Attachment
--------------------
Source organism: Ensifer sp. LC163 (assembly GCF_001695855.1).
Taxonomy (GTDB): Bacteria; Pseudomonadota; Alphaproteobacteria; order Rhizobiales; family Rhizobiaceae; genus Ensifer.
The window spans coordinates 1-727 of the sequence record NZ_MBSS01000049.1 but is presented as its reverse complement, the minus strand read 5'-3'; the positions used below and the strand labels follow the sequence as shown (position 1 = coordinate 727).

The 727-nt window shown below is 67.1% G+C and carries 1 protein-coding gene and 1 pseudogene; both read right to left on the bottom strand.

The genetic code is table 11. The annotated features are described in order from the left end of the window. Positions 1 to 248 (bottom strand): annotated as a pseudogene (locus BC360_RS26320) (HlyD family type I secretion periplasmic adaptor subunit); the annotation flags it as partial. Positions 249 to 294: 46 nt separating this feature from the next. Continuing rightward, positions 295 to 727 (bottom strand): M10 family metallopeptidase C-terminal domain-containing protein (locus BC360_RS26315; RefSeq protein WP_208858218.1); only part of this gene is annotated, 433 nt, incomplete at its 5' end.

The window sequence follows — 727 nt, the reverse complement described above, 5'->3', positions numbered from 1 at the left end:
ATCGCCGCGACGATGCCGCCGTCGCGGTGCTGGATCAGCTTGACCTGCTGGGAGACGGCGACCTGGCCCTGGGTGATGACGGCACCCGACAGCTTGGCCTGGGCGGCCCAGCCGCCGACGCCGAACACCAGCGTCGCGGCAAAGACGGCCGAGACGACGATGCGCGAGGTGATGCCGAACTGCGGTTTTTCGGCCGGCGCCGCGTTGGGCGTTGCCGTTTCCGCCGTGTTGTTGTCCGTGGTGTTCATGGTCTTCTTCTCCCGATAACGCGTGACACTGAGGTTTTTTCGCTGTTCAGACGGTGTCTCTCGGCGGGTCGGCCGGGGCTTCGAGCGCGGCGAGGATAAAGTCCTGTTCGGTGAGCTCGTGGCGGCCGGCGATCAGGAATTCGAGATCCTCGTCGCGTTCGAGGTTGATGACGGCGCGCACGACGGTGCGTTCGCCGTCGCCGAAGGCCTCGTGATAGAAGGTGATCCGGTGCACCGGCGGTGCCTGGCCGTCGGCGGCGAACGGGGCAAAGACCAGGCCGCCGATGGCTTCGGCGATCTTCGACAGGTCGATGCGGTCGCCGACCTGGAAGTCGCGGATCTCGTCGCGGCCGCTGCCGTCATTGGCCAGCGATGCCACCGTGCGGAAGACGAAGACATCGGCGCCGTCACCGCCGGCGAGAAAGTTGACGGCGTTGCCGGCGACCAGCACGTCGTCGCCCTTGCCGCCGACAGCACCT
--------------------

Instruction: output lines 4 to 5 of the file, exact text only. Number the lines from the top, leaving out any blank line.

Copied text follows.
The 727-nt window shown below is 67.1% G+C and carries 1 protein-coding gene and 1 pseudogene; both read right to left on the bottom strand.

The genetic code is table 11. The annotated features are described in order from the left end of the window. Positions 1 to 248 (bottom strand): annotated as a pseudogene (locus BC360_RS26320) (HlyD family type I secretion periplasmic adaptor subunit); the annotation flags it as partial. Positions 249 to 294: 46 nt separating this feature from the next. Continuing rightward, positions 295 to 727 (bottom strand): M10 family metallopeptidase C-terminal domain-containing protein (locus BC360_RS26315; RefSeq protein WP_208858218.1); only part of this gene is annotated, 433 nt, incomplete at its 5' end.